Water Resources Research Act Program

Details for Project ID 2020MT127B

Student Fellowship: Developing the first river ice mapping tool for the Yellowstone River

Institute: Montana
Year Established: 2020 Start Date: 2020-03-01 End Date: 2021-02-28
Total Federal Funds: $2,000 Total Non-Federal Funds: Not available

Principal Investigators: Ross Palomaki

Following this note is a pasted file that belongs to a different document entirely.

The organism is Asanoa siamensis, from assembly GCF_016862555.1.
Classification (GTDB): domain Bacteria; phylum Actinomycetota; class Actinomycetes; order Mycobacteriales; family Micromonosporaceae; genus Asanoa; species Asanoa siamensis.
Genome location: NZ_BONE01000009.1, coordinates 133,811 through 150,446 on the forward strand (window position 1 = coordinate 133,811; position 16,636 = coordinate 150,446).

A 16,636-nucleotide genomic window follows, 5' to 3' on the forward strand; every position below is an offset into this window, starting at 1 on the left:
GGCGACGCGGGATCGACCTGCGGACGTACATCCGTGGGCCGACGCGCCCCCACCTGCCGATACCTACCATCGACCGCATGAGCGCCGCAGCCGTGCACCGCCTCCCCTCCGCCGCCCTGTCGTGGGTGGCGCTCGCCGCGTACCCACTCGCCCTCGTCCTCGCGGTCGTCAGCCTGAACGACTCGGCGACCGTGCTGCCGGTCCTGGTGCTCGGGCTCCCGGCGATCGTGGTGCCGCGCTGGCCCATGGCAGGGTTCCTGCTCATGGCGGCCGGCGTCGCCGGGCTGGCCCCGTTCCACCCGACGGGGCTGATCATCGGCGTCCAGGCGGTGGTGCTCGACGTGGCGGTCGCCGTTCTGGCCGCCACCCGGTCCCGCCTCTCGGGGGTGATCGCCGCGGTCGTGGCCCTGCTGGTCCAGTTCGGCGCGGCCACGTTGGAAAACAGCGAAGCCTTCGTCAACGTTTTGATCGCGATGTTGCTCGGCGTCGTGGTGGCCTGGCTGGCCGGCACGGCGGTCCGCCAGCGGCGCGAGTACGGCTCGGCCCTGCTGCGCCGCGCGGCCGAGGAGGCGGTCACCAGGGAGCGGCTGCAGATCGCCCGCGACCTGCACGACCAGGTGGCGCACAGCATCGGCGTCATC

Abstract: Background: Seasonal river ice has a profound hydrologic impact on river dynamics and downstreamsocial and ecological systems [1]. The economic impacts of river ice in North America are estimated at$250 million annually [2]. River ice is of particular concern in the Greater Yellowstone region, whereflooding triggered by ice jams on the Yellowstone River damages valuable rangeland in rural communities,destroys bridges and other infrastructure, and threatens riparian ecosystems.Despite their hydrologic, ecologic, and economic importance river ice dynamics are poorly understood[1], especially on narrow continental rivers like the Yellowstone. The processes governing river iceformation involve complex interactions between energy fluxes, channel characteristics, and othermeteorologic and hydrologic factors, making river ice challenging to model and forecast [3]. However,real-time maps of river ice can help water resource managers and forecasters make timely decisionsregarding wintertime flooding and community safety.Research questions: The proposed research will develop a real-time mapping tool for river ice andproduce the first estimates of ice volume on the Yellowstone River by answering the following questions:1. What spatial and temporal scales are most practical for detecting river ice on the YellowstoneRiver using satellite imagery?2. Can aerial photography obtained by unmanned aerial vehicles (UAVs) estimate river ice volumeand improve the accuracy of satellite-based mapping?The river ice mapping tool will be of value to the water resource science and management communitiesin the Greater Yellowstone watershed and elsewhere where river ice influences hydrologic regimes.Additionally, these techniques will be applied to subsequent research to better understand and predictthe seasonal breakup of river ice in the study area. This body of knowledge does not currently exist, andthe proposed research will provide novel scientific insights.